Jaspers, Moriarty & Wetherille, P.A.
Seasoned Legal Judgment For The South Metro Area

February 2014 Archives

Better Estate Planning through Downton Abbey Pt. 2

Make a Strong Devise“Downton Abbey” and Pride and Prejudice each are stories besieged by the perils of a now-abolished type of gift in land called the fee tail. A fee tail is created by making a gift of land “to John Doe and the heirs of his body.” This creates a dynamic where the current holder of land only has a life estate – the ability to control the land and its income for their lifetime but has no ability to sell the underlying land itself – and then at that person’s death decedents inherit the land for their lifetime. The design of this model was to keep large estates in the primary line of succession. As is obvious in both “Downton Abbey” and Pride and Prejudice, the livelihood of a family with only daughters is imperiled if their father dies without a male heir – the land and home of the spouse and daughters can be lost to a distant relative, leaving the female members of the family without a place to live or income to live on.

Today fee tails are abolished almost everywhere because of this exact problem. However, people continue to make weak distributions of their property which have similar unfortunate effects. Giving someone a life estate only prevents that person from selling the property – if they don’t want to live on the land, this devise is essentially a gift of real estate taxes. Other times people make gifts of a fraction of an estate – to each of 7 brothers and sisters equally. Because each new owner only has a 1/7 interest, their ability to control the property is extremely limited. Fractured estates with mineral rights in the West have been such a problem that laws were enacted to determine how such fractured interests would be controlled, resulting in meetings like shareholder meetings of a Fortune 500 company to vote on how to act. Instead of these types of gifts, we often advise people to make a “gift in fee” or each piece of property to one or two people, and then another piece of property to someone else, rather than making all the property subject to small fractional ownership shares. Alternatively, the entire decedents estate could be left to a trustee to manage for the benefit of many owners – that trustee could then sell or keep properties, or sell property to one of the beneficiaries giving the cash to the other beneficiaries.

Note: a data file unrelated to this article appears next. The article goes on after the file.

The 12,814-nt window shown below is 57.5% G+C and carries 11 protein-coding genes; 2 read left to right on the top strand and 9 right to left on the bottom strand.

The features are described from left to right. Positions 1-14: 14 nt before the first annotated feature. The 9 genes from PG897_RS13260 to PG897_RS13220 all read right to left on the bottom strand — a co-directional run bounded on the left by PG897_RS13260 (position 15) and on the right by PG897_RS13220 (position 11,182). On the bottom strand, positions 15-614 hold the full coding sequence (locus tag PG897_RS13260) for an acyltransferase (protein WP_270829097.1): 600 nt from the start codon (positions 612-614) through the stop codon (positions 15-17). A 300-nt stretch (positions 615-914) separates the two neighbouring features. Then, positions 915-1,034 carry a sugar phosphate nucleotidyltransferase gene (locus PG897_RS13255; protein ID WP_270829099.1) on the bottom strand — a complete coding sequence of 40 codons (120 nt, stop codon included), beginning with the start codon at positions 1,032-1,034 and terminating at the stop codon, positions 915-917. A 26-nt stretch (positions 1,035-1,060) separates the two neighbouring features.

Contact The Firm

Bold labels are required.

Contact Information

The use of the Internet or this form for communication with the firm or any individual member of the firm does not establish an attorney-client relationship. Confidential or time-sensitive information should not be sent through this form.


Privacy Policy

Review Us